Space is not smooth: physicists think that on the quantum scale, it is composed of indivisible subunits, like the dots that make up a pointillist painting. This pixellated landscape is thought to seethe with black holes smaller than one trillionth of one trillionth of the diameter of a hydrogen atom, continuously popping in and out of existence.
That tumultuous vista was proposed decades ago by theorists struggling to marry quantum theory with Einstein’s theory of gravity — the only one of nature’s four fundamental forces not to have been incorporated into the standard model of particle physics. If it is true, the idea could provide a deeper understanding of space-time and the birth of the Universe.
Scientists have attempted to use the Large Hadron Collider, gravitational wave detectors and observations of distant cosmic explosions to determine whether space is truly grainy, but results have so far been inconclusive. Now, Jacob Bekenstein, a theoretical physicist at the Hebrew University of Jerusalem, has proposed a simple tabletop experiment to find out, using readily available equipment1.
As in previous experiments, Bekenstein’s set-up is designed to examine the problem on the scale of 1.6 × 10−35 metres. This 'Planck length' is thought to mark the scale at which the macroscopic concept of distance ceases to have meaning and quantum fluctuations begin to cause space-time to resemble a foamy sea.
No instrument can directly measure a displacement as small as 10−35 metres. Instead, Bekenstein proposes firing a single particle of light, or photon, through a transparent block, and indirectly measuring the minuscule distance that the block moves as a result of the photon’s momentum.
Light and mass
The wavelength of the photon and the mass and size of the block are carefully chosen so that the momentum is just large enough to move the block’s centre of mass by one Planck length. If space-time is not grainy on this scale, then each photon will pass through the block and be recorded by a detector on the other side. However, if space-time is grainy, the photon is significantly less likely to make it all the way through the block. “I argue that the consequence of that crossing — the translation of the block by a Planck length or so — is something nature would not like,” says Bekenstein.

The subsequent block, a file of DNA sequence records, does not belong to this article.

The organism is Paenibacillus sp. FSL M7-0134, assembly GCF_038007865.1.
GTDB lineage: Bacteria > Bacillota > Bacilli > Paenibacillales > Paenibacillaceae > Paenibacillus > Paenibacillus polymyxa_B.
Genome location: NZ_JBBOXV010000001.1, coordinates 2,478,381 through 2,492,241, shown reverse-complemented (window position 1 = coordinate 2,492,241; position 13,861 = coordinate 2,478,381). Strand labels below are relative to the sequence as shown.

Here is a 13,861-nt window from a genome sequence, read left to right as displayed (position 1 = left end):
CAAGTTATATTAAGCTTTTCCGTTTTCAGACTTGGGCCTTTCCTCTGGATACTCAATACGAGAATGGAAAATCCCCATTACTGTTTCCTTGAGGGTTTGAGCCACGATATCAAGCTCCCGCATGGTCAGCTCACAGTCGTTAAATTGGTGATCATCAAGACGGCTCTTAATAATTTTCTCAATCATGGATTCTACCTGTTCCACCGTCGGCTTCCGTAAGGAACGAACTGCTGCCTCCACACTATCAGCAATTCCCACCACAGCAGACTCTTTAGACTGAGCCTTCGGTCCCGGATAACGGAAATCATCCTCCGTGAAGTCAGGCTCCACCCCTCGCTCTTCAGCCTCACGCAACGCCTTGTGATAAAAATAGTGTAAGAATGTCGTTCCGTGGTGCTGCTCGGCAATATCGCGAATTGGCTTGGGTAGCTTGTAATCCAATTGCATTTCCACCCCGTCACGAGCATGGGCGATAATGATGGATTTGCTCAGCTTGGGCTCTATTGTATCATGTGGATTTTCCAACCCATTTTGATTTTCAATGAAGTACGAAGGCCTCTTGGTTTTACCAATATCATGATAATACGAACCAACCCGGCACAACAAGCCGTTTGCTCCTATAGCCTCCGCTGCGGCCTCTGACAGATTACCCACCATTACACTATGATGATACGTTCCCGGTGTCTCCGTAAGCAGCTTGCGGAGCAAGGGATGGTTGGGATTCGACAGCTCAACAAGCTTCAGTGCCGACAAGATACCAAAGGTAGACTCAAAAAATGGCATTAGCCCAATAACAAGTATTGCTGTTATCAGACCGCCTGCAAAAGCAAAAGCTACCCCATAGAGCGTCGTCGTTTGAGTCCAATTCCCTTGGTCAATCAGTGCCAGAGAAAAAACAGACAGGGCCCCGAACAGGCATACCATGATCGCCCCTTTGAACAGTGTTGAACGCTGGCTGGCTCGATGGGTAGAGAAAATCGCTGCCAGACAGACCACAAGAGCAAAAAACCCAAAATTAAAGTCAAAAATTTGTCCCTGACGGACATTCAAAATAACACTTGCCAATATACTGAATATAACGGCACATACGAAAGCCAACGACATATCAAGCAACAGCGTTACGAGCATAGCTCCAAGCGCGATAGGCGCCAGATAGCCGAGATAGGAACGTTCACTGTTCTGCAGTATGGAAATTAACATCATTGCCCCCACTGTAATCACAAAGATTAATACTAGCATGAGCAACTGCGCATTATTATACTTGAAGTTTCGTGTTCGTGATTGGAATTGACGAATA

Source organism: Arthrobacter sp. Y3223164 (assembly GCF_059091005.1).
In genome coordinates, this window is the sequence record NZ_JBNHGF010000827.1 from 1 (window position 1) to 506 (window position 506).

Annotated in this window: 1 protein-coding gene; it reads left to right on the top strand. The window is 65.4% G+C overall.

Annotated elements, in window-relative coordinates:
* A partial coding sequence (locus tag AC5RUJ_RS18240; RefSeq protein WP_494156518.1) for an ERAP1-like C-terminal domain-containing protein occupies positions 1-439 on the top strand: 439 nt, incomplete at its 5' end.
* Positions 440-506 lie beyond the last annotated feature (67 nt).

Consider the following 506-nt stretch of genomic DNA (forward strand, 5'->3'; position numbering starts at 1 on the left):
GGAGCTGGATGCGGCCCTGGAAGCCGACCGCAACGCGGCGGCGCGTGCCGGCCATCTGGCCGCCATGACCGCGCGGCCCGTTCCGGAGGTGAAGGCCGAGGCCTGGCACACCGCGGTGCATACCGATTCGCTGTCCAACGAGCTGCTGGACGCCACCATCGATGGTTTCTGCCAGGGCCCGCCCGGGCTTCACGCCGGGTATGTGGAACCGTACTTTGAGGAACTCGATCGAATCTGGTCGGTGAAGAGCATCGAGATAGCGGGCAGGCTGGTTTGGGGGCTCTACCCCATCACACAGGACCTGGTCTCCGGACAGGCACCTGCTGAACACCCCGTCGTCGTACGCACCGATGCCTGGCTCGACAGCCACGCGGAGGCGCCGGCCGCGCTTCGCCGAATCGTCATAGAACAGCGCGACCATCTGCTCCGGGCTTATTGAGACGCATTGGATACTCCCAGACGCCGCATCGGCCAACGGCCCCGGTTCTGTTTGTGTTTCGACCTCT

If quantum fluctuations in length are important on the Planck scale, a sea of black holes, each with a Planck-scale radius, will readily form. Anything that falls into one of those black holes will be unable to escape until the hole disappears. So if the centre of mass of the moving block falls into one of the holes, the block's movement will be impeded (the photons are much larger than the Plank length, and so are not bothered by the miniature black holes).
Conservation of momentum in the experimental set-up requires that the photon cannot make it through the block if the block fails to move by a Planck length. So if fewer photons than expected are seen by the detector, it would indicate that the block's movement has been impeded by black holes, and that space-time exhibits quantum features at the Planck scale.
Bekenstein’s design is simple, so the experiment could easily be put into practice using established methods of generating and detecting single photons, says Igor Pikovski, a quantum physicist at the Vienna Center for Quantum Science and Technology. Nevertheless, he adds, “distinguishing possible quantum gravitational effects from other effects will be very challenging”.
Earlier this year, Pikovski and his colleagues published2 another scheme for probing the graininess of space-time in the laboratory, using optical pulses and and the principles of quantum theory to drive a system from an initial configuration to the desired final state. “The truth is that we do not know at what exact scale quantum gravity will play a significant role,” says Pikovski. “There is plenty of room for granularity at much larger lengths [than the Planck length] and we do not have a full theory that could tell us the answer.” Experiments such as Bekenstein’s or his own may provide some of the first evidence for an answer, he adds.
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